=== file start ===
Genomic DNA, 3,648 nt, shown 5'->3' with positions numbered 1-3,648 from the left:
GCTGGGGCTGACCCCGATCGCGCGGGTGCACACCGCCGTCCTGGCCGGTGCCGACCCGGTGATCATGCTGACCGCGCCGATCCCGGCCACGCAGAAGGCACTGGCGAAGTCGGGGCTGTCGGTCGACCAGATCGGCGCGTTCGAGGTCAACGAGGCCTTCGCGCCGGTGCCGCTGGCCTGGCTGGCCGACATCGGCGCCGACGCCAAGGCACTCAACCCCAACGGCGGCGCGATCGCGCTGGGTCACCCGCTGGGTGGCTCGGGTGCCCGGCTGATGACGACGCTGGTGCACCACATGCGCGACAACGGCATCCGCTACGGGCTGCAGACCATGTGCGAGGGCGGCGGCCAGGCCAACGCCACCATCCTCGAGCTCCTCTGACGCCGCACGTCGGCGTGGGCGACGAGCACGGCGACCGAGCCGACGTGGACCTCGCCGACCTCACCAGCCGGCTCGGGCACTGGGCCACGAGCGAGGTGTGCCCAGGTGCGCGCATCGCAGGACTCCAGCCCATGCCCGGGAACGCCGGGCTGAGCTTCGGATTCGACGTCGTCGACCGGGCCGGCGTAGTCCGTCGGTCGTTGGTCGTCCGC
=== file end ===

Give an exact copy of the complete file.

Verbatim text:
Genomic DNA, 3,648 nt, shown 5'->3' with positions numbered 1-3,648 from the left:
GCTGGGGCTGACCCCGATCGCGCGGGTGCACACCGCCGTCCTGGCCGGTGCCGACCCGGTGATCATGCTGACCGCGCCGATCCCGGCCACGCAGAAGGCACTGGCGAAGTCGGGGCTGTCGGTCGACCAGATCGGCGCGTTCGAGGTCAACGAGGCCTTCGCGCCGGTGCCGCTGGCCTGGCTGGCCGACATCGGCGCCGACGCCAAGGCACTCAACCCCAACGGCGGCGCGATCGCGCTGGGTCACCCGCTGGGTGGCTCGGGTGCCCGGCTGATGACGACGCTGGTGCACCACATGCGCGACAACGGCATCCGCTACGGGCTGCAGACCATGTGCGAGGGCGGCGGCCAGGCCAACGCCACCATCCTCGAGCTCCTCTGACGCCGCACGTCGGCGTGGGCGACGAGCACGGCGACCGAGCCGACGTGGACCTCGCCGACCTCACCAGCCGGCTCGGGCACTGGGCCACGAGCGAGGTGTGCCCAGGTGCGCGCATCGCAGGACTCCAGCCCATGCCCGGGAACGCCGGGCTGAGCTTCGGATTCGACGTCGTCGACCGGGCCGGCGTAGTCCGTCGGTCGTTGGTCGTCCGC